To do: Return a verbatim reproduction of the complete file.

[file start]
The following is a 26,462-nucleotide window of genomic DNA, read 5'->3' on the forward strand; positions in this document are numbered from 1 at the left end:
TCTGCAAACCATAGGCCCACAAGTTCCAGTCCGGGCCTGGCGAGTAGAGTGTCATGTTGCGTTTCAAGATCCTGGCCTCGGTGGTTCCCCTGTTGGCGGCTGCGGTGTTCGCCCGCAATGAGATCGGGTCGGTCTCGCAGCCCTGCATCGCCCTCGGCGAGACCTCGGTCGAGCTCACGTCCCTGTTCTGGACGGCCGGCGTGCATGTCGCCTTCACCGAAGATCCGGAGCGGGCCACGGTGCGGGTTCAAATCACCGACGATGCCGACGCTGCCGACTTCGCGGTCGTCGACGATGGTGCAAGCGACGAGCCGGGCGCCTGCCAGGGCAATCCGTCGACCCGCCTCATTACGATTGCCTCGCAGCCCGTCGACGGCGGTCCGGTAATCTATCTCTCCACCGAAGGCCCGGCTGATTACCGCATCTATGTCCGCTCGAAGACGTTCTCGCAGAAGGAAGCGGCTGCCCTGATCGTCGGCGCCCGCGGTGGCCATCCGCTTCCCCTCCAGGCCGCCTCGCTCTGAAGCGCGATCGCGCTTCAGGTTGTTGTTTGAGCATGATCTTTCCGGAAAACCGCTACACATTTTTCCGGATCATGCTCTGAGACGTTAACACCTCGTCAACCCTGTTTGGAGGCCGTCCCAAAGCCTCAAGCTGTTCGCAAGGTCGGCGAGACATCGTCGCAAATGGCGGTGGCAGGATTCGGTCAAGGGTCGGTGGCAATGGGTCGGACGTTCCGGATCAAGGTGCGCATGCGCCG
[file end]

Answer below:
The following is a 26,462-nucleotide window of genomic DNA, read 5'->3' on the forward strand; positions in this document are numbered from 1 at the left end:
TCTGCAAACCATAGGCCCACAAGTTCCAGTCCGGGCCTGGCGAGTAGAGTGTCATGTTGCGTTTCAAGATCCTGGCCTCGGTGGTTCCCCTGTTGGCGGCTGCGGTGTTCGCCCGCAATGAGATCGGGTCGGTCTCGCAGCCCTGCATCGCCCTCGGCGAGACCTCGGTCGAGCTCACGTCCCTGTTCTGGACGGCCGGCGTGCATGTCGCCTTCACCGAAGATCCGGAGCGGGCCACGGTGCGGGTTCAAATCACCGACGATGCCGACGCTGCCGACTTCGCGGTCGTCGACGATGGTGCAAGCGACGAGCCGGGCGCCTGCCAGGGCAATCCGTCGACCCGCCTCATTACGATTGCCTCGCAGCCCGTCGACGGCGGTCCGGTAATCTATCTCTCCACCGAAGGCCCGGCTGATTACCGCATCTATGTCCGCTCGAAGACGTTCTCGCAGAAGGAAGCGGCTGCCCTGATCGTCGGCGCCCGCGGTGGCCATCCGCTTCCCCTCCAGGCCGCCTCGCTCTGAAGCGCGATCGCGCTTCAGGTTGTTGTTTGAGCATGATCTTTCCGGAAAACCGCTACACATTTTTCCGGATCATGCTCTGAGACGTTAACACCTCGTCAACCCTGTTTGGAGGCCGTCCCAAAGCCTCAAGCTGTTCGCAAGGTCGGCGAGACATCGTCGCAAATGGCGGTGGCAGGATTCGGTCAAGGGTCGGTGGCAATGGGTCGGACGTTCCGGATCAAGGTGCGCATGCGCCG